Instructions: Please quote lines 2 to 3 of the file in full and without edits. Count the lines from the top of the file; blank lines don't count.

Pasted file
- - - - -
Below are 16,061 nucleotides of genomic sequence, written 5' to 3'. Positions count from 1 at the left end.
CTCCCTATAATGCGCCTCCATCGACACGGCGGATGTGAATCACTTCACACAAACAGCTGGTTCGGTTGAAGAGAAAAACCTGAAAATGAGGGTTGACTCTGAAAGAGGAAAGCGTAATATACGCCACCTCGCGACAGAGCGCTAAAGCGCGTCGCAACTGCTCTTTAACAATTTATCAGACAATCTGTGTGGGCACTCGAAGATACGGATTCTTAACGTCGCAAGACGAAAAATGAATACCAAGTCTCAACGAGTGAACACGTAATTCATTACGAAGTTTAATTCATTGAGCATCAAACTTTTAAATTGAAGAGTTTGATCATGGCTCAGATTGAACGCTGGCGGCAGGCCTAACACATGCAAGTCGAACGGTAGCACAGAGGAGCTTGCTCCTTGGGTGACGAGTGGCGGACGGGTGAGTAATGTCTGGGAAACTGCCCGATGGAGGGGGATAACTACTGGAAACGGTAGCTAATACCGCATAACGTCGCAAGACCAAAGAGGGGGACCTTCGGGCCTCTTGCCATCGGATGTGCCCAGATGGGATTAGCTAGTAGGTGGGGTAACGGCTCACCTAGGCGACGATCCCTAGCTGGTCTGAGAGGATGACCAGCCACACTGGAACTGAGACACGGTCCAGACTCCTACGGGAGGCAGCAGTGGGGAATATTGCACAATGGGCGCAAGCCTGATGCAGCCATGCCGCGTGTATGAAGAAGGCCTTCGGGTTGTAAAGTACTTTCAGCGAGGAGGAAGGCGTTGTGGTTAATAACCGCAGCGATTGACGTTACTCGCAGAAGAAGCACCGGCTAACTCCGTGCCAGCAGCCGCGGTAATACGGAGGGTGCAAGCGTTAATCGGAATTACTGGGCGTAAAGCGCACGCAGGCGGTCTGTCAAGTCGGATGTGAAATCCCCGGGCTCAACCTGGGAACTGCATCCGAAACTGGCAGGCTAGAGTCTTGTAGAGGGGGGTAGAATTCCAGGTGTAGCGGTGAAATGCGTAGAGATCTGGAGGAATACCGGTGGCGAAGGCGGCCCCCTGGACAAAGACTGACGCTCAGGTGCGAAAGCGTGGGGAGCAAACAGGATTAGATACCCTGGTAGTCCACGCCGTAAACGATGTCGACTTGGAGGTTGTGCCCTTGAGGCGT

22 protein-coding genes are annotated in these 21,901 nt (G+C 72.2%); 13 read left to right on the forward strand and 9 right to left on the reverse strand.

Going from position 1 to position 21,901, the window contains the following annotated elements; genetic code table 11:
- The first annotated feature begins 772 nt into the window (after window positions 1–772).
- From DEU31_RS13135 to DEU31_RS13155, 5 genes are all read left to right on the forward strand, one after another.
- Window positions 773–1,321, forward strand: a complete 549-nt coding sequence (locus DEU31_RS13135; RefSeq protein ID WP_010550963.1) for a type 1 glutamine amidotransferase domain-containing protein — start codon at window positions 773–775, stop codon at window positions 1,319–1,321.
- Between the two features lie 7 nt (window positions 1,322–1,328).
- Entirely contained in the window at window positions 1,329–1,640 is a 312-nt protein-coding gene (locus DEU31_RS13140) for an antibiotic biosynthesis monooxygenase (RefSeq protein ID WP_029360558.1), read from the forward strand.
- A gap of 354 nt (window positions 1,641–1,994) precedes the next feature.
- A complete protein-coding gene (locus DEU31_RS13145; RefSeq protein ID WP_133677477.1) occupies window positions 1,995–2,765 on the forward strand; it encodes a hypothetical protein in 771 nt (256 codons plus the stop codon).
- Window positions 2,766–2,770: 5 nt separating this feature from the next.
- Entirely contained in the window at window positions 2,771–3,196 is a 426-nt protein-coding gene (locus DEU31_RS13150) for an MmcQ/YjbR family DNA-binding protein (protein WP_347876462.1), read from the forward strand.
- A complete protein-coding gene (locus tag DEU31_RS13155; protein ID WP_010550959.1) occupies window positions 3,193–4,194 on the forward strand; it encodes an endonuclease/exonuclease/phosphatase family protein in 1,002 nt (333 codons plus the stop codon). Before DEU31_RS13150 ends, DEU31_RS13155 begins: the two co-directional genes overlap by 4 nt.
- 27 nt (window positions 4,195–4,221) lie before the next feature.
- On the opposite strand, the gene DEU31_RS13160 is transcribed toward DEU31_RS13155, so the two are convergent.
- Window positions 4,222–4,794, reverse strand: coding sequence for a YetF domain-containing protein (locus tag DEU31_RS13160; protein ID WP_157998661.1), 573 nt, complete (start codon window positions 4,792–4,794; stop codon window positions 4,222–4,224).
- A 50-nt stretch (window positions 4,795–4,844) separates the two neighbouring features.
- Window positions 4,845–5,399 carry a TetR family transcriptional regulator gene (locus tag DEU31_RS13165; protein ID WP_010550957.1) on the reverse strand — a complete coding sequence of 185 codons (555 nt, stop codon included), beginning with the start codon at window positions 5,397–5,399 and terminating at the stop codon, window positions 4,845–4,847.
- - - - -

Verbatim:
CTCCCTATAATGCGCCTCCATCGACACGGCGGATGTGAATCACTTCACACAAACAGCTGGTTCGGTTGAAGAGAAAAACCTGAAAATGAGGGTTGACTCTGAAAGAGGAAAGCGTAATATACGCCACCTCGCGACAGAGCGCTAAAGCGCGTCGCAACTGCTCTTTAACAATTTATCAGACAATCTGTGTGGGCACTCGAAGATACGGATTCTTAACGTCGCAAGACGAAAAATGAATACCAAGTCTCAACGAGTGAACACGTAATTCATTACGAAGTTTAATTCATTGAGCATCAAACTTTTAAATTGAAGAGTTTGATCATGGCTCAGATTGAACGCTGGCGGCAGGCCTAACACATGCAAGTCGAACGGTAGCACAGAGGAGCTTGCTCCTTGGGTGACGAGTGGCGGACGGGTGAGTAATGTCTGGGAAACTGCCCGATGGAGGGGGATAACTACTGGAAACGGTAGCTAATACCGCATAACGTCGCAAGACCAAAGAGGGGGACCTTCGGGCCTCTTGCCATCGGATGTGCCCAGATGGGATTAGCTAGTAGGTGGGGTAACGGCTCACCTAGGCGACGATCCCTAGCTGGTCTGAGAGGATGACCAGCCACACTGGAACTGAGACACGGTCCAGACTCCTACGGGAGGCAGCAGTGGGGAATATTGCACAATGGGCGCAAGCCTGATGCAGCCATGCCGCGTGTATGAAGAAGGCCTTCGGGTTGTAAAGTACTTTCAGCGAGGAGGAAGGCGTTGTGGTTAATAACCGCAGCGATTGACGTTACTCGCAGAAGAAGCACCGGCTAACTCCGTGCCAGCAGCCGCGGTAATACGGAGGGTGCAAGCGTTAATCGGAATTACTGGGCGTAAAGCGCACGCAGGCGGTCTGTCAAGTCGGATGTGAAATCCCCGGGCTCAACCTGGGAACTGCATCCGAAACTGGCAGGCTAGAGTCTTGTAGAGGGGGGTAGAATTCCAGGTGTAGCGGTGAAATGCGTAGAGATCTGGAGGAATACCGGTGGCGAAGGCGGCCCCCTGGACAAAGACTGACGCTCAGGTGCGAAAGCGTGGGGAGCAAACAGGATTAGATACCCTGGTAGTCCACGCCGTAAACGATGTCGACTTGGAGGTTGTGCCCTTGAGGCGT

22 protein-coding genes are annotated in these 21,901 nt (G+C 72.2%); 13 read left to right on the forward strand and 9 right to left on the reverse strand.